As you can see, I am passionate about my cereal. I don’t know why, but whenever I shop I feel that I must purchase food in such great quantities as if to prepare myself for an impending nuclear holocaust.

Obviously I can’t keep regular milk, so I have it in powdered form. To be honest, I can’t tell the difference between powdered and real milk. Sprinkle a little powder, mix in some cold water and it tastes like it just came out the supermarket fridge.

Ingredients: Cereal with milk Cost: 75 cents a bowl


Oatmeal is super-healthy, easy to make, but exceptionally boring and tasteless. I mix in a glob of peanut butter to give it flavor or I just hope that the remnants of my previous night’s dinner give it a little pizzazz. I’ve also found that oatmeal does an incredible job cleaning out the dish, so sometimes I cook it for that reason alone. If anyone has any ideas on how to liven up my oatmeal, let me know!

Ingredients: Oatmeal with peanut butter Cost: 77 cents



Because jelly needs refrigeration I just subtracted the “J” from a “PB & J” sandwich and eat it plain. Sometimes I’ll stuff a banana in there as I did here. Usually, I’ll take other typical lunch items to campus with me like apples or bagels.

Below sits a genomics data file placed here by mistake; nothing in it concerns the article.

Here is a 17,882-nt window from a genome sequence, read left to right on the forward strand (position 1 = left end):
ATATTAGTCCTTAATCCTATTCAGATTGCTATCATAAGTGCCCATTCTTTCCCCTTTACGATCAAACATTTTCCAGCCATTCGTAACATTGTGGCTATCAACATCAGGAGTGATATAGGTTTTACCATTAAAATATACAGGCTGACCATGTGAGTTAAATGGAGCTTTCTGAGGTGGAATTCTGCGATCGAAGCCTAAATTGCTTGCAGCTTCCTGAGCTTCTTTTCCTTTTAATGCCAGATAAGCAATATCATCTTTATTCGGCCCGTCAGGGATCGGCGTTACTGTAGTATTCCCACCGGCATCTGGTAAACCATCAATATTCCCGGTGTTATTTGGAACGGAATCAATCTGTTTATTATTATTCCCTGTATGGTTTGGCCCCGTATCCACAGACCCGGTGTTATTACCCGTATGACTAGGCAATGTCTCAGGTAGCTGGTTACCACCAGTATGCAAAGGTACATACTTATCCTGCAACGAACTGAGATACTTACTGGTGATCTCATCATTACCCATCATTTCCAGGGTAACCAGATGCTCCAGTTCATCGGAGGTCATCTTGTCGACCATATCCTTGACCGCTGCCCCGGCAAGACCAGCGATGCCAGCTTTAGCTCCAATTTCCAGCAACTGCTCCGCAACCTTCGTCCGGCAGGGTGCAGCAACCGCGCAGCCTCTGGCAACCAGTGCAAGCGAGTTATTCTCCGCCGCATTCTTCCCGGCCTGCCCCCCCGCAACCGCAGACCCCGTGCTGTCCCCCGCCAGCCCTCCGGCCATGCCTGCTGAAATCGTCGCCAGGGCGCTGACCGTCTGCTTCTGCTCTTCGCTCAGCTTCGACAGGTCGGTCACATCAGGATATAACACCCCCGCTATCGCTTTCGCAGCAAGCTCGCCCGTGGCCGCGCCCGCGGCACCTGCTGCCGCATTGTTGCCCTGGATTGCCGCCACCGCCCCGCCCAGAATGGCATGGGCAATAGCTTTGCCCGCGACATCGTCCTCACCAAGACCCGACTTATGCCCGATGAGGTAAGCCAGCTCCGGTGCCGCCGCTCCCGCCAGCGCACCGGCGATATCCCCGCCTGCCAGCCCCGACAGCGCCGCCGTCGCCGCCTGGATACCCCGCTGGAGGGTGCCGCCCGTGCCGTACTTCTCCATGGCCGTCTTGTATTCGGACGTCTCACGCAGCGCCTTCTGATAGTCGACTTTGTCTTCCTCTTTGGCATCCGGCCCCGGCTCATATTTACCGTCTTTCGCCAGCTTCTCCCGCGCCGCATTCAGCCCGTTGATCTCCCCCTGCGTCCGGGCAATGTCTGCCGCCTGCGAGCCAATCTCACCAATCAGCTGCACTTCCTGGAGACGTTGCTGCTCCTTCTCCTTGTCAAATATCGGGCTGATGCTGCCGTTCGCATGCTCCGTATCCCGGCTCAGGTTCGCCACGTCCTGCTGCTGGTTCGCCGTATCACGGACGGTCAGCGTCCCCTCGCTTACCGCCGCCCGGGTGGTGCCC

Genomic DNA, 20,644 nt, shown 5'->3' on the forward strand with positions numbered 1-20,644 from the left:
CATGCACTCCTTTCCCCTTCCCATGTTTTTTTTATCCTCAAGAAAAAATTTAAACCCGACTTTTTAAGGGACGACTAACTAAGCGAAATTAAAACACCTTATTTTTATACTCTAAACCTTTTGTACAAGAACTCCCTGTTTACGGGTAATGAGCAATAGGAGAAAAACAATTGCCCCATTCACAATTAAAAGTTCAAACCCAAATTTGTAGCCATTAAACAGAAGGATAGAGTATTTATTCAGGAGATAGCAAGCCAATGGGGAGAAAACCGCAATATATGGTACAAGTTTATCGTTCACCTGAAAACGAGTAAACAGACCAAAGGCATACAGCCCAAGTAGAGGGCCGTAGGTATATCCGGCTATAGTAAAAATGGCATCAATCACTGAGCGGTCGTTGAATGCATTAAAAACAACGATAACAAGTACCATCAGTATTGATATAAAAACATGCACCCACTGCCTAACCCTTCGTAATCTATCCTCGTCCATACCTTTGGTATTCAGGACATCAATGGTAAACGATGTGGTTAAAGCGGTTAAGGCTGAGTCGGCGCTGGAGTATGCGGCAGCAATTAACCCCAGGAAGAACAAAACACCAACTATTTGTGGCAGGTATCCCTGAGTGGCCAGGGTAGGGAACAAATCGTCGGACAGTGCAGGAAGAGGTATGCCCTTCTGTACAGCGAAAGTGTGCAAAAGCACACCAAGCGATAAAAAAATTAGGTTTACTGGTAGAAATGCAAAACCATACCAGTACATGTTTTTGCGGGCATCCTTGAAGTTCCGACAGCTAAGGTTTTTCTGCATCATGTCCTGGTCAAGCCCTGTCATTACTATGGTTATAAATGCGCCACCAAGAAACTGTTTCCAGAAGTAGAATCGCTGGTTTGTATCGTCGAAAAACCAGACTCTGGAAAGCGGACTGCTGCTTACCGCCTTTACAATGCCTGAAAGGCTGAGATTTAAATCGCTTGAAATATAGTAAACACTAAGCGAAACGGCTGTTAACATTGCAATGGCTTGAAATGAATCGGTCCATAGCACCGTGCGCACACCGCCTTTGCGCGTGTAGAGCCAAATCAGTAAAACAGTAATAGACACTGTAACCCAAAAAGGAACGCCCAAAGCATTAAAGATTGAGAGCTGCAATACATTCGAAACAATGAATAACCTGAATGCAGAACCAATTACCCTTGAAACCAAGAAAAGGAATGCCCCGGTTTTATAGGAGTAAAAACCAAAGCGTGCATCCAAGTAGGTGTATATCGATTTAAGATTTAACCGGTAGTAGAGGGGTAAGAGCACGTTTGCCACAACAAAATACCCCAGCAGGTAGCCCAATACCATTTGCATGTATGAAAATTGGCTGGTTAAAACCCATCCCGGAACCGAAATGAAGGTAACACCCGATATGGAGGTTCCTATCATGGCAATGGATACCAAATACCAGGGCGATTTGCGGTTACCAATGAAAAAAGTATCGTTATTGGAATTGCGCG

Ingredients: PB sandwich with a banana Cost: $1.14


Rice and Bean Tacos

I like to have a feast almost every night. My favorite night—hands down—is taco night. I let the red beans soak while I’m on campus and then cook it with rice, wrapping it all in a tortilla usually with some tomato and onion. It’s my theory that anything will taste good in a tortilla. Moreover, anything wrapped in a tortilla with Frank’s Red Hot Sauce will taste exquisite. I could wrap a turd in a tortilla, douse it with a little Frank’s and probably enjoy it.

(If the people of Frank’s Red Hot Sauce Inc. are reading and are seeking an online persona to shamelessly headline a new ad campaign, the Spartan Student will say just about anything for a few cases of that heavenly cayenne nectar.)

Ingredients: Rice, beans, tortilla and Frank’s Red Hot Sauce Cost: $1.40 ($1.72 with onion and tomato)

Spaghetti Stew

I have a spaghetti or macaroni meal several nights a week. I used to make the sauce in a separate pan but that just creates more of a mess. Instead, I have a spaghetti stew with everything going into one pot. Always a delicious and filling meal.